Ignition Timing Inspection and Adjustment
  This motorcycle has three sets of contact points, each set controlling the ignition spark for a different cylinder. When servicing the ignition system, bear in mind that each set of contact points is independent and must be inspected and adjusted separately.
  Turn the crankshaft in the direction of engine rotation. When the F mark on the rotor is aligned with the timing mark at the inspection window, the contact points should be just starting to open if ignition timing is correctly set.
Gap adjustment
  Turn the crankshaft so that the contact points are at their widest opening.
  lf the gap is not 0.3~0.4 mm (0.012~0.016 in), loosen the screw and use a screwdriver in the pry points to set the gap to 0.35 mm (0.014 in).
  Tighten the screw.
Note: Clean the contact points with fine emery cloth, and then run a clean piece of paper between them to remove any remaining fillings or oil.
  If the contact points become badly pitted or burnt, they should be replaced.
Timing adjustment
  If ignition timing is incorrect, have it adjusted by your authorized Kawasaki Dealer.
  The exhaust system (i.e., baffle tube, muffler, piston head, exhaust port and cylinder head) can fill up with carbon and other exhaust by-products over an extended period of operation, resulting in a drop in performance. Decarbonization of the exhaust system should be done periodically by an authorized Kawasaki Dealer.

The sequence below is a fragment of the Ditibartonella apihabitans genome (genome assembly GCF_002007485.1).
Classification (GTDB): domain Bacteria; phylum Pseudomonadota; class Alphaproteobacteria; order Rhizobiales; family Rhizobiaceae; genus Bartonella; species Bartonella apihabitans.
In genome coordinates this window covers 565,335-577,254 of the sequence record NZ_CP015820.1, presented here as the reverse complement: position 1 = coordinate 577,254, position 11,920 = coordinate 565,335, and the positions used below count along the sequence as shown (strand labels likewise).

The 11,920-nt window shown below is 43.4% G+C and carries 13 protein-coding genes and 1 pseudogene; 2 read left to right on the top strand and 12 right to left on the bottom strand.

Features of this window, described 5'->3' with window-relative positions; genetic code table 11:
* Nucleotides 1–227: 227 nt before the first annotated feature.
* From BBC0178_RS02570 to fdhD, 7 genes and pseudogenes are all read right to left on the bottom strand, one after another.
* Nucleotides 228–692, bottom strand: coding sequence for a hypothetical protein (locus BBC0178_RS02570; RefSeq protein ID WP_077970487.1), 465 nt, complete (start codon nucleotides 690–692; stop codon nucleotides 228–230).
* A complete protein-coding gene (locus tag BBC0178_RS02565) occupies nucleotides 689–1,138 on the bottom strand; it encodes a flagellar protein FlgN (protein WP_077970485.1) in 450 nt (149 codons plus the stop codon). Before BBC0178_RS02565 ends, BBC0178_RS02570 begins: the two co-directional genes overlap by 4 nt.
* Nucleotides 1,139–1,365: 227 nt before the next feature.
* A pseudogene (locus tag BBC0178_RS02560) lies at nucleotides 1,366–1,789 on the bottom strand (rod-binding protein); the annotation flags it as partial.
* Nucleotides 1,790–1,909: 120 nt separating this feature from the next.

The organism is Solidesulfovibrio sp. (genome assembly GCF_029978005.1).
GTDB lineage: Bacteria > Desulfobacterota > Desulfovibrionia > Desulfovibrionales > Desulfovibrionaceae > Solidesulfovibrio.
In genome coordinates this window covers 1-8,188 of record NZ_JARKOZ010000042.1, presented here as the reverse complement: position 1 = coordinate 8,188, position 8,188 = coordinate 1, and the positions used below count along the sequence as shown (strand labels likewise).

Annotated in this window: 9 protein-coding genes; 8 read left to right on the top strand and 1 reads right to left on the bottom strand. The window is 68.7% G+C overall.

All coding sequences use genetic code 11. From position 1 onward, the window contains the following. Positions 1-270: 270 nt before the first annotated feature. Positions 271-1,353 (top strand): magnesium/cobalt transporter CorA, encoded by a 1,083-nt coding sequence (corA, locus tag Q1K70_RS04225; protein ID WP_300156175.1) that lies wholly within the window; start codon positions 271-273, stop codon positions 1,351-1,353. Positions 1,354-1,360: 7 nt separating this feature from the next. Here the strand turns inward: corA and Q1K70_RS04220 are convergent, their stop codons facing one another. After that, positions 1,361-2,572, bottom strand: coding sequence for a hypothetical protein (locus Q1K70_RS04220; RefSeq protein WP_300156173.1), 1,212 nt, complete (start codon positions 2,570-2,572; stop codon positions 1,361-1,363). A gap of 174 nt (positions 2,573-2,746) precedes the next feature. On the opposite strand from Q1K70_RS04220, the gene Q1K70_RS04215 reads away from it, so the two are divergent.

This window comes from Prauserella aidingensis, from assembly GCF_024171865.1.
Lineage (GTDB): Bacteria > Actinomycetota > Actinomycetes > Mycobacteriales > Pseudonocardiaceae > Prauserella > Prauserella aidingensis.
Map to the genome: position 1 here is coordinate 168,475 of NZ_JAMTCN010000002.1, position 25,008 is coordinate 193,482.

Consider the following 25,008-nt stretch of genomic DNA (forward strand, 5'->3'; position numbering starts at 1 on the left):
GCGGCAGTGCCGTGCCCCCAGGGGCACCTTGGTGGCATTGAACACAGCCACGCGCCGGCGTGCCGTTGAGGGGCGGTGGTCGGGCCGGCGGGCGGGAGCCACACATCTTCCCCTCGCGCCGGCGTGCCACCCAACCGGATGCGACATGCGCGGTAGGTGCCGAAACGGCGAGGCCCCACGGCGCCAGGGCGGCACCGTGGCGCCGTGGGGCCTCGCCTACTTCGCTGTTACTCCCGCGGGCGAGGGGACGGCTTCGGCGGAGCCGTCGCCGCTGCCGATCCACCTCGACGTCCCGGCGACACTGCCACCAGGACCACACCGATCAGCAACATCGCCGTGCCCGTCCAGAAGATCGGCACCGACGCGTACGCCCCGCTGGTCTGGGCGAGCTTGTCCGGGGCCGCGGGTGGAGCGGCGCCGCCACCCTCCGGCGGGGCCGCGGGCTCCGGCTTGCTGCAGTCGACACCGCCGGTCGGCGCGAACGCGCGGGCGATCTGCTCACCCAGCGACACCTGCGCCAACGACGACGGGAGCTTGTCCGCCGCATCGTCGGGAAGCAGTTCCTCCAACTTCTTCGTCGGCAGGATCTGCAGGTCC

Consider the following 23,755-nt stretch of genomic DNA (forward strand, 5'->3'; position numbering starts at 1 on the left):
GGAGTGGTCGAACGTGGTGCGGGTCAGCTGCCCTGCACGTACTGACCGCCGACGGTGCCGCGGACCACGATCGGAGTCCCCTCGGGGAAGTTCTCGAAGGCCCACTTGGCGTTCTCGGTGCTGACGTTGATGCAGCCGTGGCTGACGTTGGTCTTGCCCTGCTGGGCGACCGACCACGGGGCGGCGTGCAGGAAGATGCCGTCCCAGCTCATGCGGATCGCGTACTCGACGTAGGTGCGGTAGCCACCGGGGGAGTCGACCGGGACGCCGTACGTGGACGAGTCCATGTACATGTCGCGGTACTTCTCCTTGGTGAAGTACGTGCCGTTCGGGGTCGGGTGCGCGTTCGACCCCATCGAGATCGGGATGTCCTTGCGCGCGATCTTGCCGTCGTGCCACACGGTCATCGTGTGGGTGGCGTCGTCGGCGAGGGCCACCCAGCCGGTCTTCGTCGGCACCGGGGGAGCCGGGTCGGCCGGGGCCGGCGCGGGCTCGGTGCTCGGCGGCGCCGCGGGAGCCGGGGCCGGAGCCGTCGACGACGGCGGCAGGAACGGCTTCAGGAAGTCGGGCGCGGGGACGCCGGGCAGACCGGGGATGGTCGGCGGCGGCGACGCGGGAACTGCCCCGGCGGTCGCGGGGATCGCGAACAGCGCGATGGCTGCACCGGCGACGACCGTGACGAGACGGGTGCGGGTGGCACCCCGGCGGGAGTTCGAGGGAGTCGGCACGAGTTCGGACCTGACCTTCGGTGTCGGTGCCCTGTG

Fuel Tap Cleaning
  Accumulation of water or sediment in the fuel tank and tap will restrict the flow of fuel and cause the carburetors to malfunction. The fuel tap should be cleaned out periodically in the following manner:
  Turn the fuel tap lever to OFF, and unscrew the sediment cup from the bottom of fuel tap. The gasket and filter are mounted on the fuel tap. Being careful not to damage the gasket and filter, remove the filter using a screwdriver.
  Using a piece of cloth, wipe out the inside of the fuel tap, wash the cup and filter in regular solvent and then reassemble.
Note: If water has accumulated in the sediment cup, water may also be accumulated in the float bowls. In this case have the carburetors checked by your authorized Kawasaki Dealer.
  After washing, check the gasket and filter. Replace them if damaged.
  Make sure the sediment cup is tight. Turn the fuel tap lever a few times to the RES position, and check for leaks. If fuel leaks from the sediment cup, the gasket may be damaged. Visually inspect the gasket and replace it if necessary.